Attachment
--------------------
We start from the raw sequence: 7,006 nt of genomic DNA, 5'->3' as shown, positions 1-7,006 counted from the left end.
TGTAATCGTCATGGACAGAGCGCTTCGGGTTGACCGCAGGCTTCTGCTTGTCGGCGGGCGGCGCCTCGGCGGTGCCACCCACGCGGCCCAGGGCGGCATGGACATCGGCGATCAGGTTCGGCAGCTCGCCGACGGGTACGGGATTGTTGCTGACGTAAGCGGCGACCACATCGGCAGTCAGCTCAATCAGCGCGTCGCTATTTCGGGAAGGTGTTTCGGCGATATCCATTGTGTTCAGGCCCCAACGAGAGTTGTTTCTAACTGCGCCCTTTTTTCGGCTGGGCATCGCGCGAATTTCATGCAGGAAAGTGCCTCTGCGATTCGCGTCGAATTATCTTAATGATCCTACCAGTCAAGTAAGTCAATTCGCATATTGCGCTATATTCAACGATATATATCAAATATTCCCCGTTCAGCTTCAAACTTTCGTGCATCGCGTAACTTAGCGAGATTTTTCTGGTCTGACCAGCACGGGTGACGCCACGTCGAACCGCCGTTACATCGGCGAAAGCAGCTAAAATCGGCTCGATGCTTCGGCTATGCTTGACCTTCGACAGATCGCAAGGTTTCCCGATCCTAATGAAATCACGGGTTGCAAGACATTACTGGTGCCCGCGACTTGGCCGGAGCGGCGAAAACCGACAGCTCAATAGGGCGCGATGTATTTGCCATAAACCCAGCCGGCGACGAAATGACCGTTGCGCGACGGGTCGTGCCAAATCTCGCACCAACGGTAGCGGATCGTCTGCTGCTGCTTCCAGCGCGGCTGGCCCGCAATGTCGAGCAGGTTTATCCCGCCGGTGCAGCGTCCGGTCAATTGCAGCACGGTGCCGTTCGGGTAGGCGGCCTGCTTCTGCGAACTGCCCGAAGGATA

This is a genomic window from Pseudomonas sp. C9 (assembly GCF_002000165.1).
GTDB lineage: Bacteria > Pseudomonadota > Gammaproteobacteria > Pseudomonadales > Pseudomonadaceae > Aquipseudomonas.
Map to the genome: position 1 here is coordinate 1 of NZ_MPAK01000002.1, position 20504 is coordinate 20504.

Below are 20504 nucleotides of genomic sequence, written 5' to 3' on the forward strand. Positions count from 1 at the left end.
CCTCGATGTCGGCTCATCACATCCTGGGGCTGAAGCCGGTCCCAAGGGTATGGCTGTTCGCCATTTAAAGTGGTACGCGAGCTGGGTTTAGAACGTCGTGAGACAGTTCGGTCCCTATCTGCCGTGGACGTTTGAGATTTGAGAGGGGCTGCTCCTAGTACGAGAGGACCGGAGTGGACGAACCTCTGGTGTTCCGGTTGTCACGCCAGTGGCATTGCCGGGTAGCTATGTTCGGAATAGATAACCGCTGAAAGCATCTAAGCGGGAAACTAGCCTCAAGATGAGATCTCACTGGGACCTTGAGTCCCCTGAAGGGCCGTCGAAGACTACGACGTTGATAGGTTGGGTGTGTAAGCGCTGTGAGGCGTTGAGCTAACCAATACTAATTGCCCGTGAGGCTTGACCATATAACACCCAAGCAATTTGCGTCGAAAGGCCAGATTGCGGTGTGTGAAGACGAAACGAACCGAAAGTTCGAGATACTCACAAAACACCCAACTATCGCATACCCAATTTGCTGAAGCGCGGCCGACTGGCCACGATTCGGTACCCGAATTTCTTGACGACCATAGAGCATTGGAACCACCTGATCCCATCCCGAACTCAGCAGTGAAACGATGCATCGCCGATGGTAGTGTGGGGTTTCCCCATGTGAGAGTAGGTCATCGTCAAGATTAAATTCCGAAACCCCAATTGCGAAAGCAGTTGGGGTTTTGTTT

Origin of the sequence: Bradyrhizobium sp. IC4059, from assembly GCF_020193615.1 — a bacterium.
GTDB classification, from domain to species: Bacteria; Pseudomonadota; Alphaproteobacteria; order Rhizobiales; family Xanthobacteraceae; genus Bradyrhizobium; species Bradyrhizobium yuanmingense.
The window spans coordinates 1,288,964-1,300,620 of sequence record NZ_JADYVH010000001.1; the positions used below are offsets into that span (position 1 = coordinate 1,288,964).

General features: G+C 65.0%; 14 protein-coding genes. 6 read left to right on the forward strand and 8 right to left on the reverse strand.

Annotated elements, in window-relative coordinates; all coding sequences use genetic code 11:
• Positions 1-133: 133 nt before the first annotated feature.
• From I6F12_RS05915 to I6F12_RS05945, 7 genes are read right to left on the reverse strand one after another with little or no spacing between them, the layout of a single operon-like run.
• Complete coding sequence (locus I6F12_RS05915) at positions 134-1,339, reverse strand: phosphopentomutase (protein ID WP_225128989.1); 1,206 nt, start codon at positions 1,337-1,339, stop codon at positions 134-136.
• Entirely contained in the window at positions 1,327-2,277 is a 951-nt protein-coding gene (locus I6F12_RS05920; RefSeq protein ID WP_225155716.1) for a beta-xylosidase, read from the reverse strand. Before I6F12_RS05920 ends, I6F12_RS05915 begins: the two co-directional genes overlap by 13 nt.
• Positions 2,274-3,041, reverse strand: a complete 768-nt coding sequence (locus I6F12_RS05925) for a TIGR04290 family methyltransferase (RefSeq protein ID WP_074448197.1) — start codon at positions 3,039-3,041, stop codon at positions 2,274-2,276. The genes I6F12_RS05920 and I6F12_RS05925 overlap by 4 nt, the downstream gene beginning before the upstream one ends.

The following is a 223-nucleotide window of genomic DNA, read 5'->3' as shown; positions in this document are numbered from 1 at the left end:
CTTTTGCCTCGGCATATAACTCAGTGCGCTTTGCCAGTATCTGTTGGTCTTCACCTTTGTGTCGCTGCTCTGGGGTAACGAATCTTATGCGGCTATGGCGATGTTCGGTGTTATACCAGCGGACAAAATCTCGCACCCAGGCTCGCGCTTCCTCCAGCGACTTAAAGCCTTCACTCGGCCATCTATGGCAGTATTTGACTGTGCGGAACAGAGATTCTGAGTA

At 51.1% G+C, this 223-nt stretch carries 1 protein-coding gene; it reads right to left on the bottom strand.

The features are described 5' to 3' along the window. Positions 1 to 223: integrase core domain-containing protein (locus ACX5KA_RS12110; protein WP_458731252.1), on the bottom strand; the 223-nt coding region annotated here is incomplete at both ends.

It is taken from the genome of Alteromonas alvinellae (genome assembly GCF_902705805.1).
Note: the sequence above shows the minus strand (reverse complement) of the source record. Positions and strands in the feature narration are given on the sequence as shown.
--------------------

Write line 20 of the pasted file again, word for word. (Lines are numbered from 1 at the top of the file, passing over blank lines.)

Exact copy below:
At 51.1% G+C, this 223-nt stretch carries 1 protein-coding gene; it reads right to left on the bottom strand.